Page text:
Most of us are familiar with the term Seasonal Affective Disorder or SAD. For those of you who are not, SAD is cyclical pattern of depression that correlates closely to the time of year. Sometimes referred to as ‘winter depression’, SAD tends to be more apparent and severe during the winter months, with the sun rising later and setting earlier, meaning we are exposed to significantly less sunlight than the summer months.
We are forever looking at our social media feeds and seeing those staged photos of some idiot sat posing on a sun lounger on the beach, with their MacBook open, sipping on some form of diabetes inducing chemical monstrosity, followed by ‘How I ditched my 9-5 office job and now work remotely for 4 minutes a day from a beach in Dubai’ …yeah, sure.
What makes it worse is 90% of the time we come across these types of photos, we proceed to look out of the nearest window to yet another day of grey skies and torrential down rain, and that’s if we’re lucky enough to even have windows in the office! The reality is that a large percentage of the UK workforce have to navigate a 3-4 month period of pretty miserable weather, less daylight hours, and the low moods and lack of motivation that come with both.
In a pre-covid Forbes article published in 2020 it was estimated that 10,000,000 Americans suffered from a number of symptoms of Seasonal Affective Disorder, which we can only imagine were made worse once lockdown measures were enforced. Now, in a post covid business climate of hybrid working models and teams being less connected, it is important to understand how to deal with the potential low moods and short tempers that come this time of year as the days continue to get shorter and shorter.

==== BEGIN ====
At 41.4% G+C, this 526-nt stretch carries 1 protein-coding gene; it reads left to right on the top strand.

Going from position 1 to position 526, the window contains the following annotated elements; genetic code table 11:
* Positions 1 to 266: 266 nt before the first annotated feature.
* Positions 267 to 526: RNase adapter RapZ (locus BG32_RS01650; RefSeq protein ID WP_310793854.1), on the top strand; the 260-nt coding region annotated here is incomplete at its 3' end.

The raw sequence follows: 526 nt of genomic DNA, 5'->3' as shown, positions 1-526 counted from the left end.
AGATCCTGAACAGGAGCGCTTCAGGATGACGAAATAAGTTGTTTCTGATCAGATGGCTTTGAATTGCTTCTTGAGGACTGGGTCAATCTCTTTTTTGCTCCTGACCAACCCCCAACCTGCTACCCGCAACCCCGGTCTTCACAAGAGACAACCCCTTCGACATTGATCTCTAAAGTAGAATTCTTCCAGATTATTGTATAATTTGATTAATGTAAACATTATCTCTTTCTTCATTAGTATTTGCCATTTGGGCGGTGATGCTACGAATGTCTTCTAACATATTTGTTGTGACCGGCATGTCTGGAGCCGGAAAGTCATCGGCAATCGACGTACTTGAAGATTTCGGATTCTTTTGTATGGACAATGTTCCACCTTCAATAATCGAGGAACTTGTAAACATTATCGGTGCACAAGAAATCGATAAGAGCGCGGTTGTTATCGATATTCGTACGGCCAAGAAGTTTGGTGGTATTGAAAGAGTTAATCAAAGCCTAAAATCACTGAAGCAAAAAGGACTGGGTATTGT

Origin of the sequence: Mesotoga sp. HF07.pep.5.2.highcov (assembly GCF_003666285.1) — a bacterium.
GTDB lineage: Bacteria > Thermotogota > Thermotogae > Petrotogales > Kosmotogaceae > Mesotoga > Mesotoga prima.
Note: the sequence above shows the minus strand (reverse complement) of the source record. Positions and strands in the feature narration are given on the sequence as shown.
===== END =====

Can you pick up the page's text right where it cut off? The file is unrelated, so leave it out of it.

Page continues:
Symptoms of SAD can vary person to person, some of the most common ones are:
- Persistent low mood
- A decrease in engagement with activities that usually bring fulfilment
- Increasingly irritability
- Feelings of despair, guilt or worthlessness
- Lethargy (lacking in energy) and wanting to sleep through the day
- Sleeping for longer than normal
- Increased sugar/carbohydrate cravings
- Loss of concentration
- Lack of sex drive
For some individuals, a number of these symptoms can present themselves very severely and impact day to day life, this includes workplace productivity and the ability to engage with daily tasks (NHS 2022).
The exact science behind what causes SAD is up for debate, but it is commonly thought that our hormones play a big part on whether or not we suffer from it. As we are getting less sunlight in the winter months our bodies produce less serotonin which is our mood, apetite and sleep regulating hormone. We may also begin to produce excess serotonin, which is the sleep hormone, making us feel more sleepy and lethargic than normal. It is important not to disregard SAD, and it should be treated the same way as any other mental illness, as it can lead to further complications including acute anxiety, eating disorders and social withdrawal.